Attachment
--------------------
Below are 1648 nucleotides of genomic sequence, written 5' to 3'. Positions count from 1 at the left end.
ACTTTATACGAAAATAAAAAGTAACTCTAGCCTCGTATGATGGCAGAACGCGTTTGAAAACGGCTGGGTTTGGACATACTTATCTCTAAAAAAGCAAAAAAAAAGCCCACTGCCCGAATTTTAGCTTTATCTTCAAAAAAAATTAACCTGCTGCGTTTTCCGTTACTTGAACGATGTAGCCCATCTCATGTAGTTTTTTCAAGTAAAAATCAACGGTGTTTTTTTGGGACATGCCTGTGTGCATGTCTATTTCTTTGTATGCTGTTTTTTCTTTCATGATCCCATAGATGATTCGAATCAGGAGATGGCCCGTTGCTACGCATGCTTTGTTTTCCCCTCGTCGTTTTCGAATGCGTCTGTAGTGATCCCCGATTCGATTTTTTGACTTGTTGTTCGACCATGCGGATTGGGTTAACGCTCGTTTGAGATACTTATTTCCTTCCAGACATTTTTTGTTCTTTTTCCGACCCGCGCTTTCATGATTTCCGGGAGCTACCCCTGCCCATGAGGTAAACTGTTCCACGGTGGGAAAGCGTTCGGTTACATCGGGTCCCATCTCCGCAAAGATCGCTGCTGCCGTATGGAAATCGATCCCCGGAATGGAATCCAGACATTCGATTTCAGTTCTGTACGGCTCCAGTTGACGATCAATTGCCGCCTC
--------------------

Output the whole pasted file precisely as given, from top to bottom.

Below are 1648 nucleotides of genomic sequence, written 5' to 3'. Positions count from 1 at the left end.
ACTTTATACGAAAATAAAAAGTAACTCTAGCCTCGTATGATGGCAGAACGCGTTTGAAAACGGCTGGGTTTGGACATACTTATCTCTAAAAAAGCAAAAAAAAAGCCCACTGCCCGAATTTTAGCTTTATCTTCAAAAAAAATTAACCTGCTGCGTTTTCCGTTACTTGAACGATGTAGCCCATCTCATGTAGTTTTTTCAAGTAAAAATCAACGGTGTTTTTTTGGGACATGCCTGTGTGCATGTCTATTTCTTTGTATGCTGTTTTTTCTTTCATGATCCCATAGATGATTCGAATCAGGAGATGGCCCGTTGCTACGCATGCTTTGTTTTCCCCTCGTCGTTTTCGAATGCGTCTGTAGTGATCCCCGATTCGATTTTTTGACTTGTTGTTCGACCATGCGGATTGGGTTAACGCTCGTTTGAGATACTTATTTCCTTCCAGACATTTTTTGTTCTTTTTCCGACCCGCGCTTTCATGATTTCCGGGAGCTACCCCTGCCCATGAGGTAAACTGTTCCACGGTGGGAAAGCGTTCGGTTACATCGGGTCCCATCTCCGCAAAGATCGCTGCTGCCGTATGGAAATCGATCCCCGGAATGGAATCCAGACATTCGATTTCAGTTCTGTACGGCTCCAGTTGACGATCAATTGCCGCCTC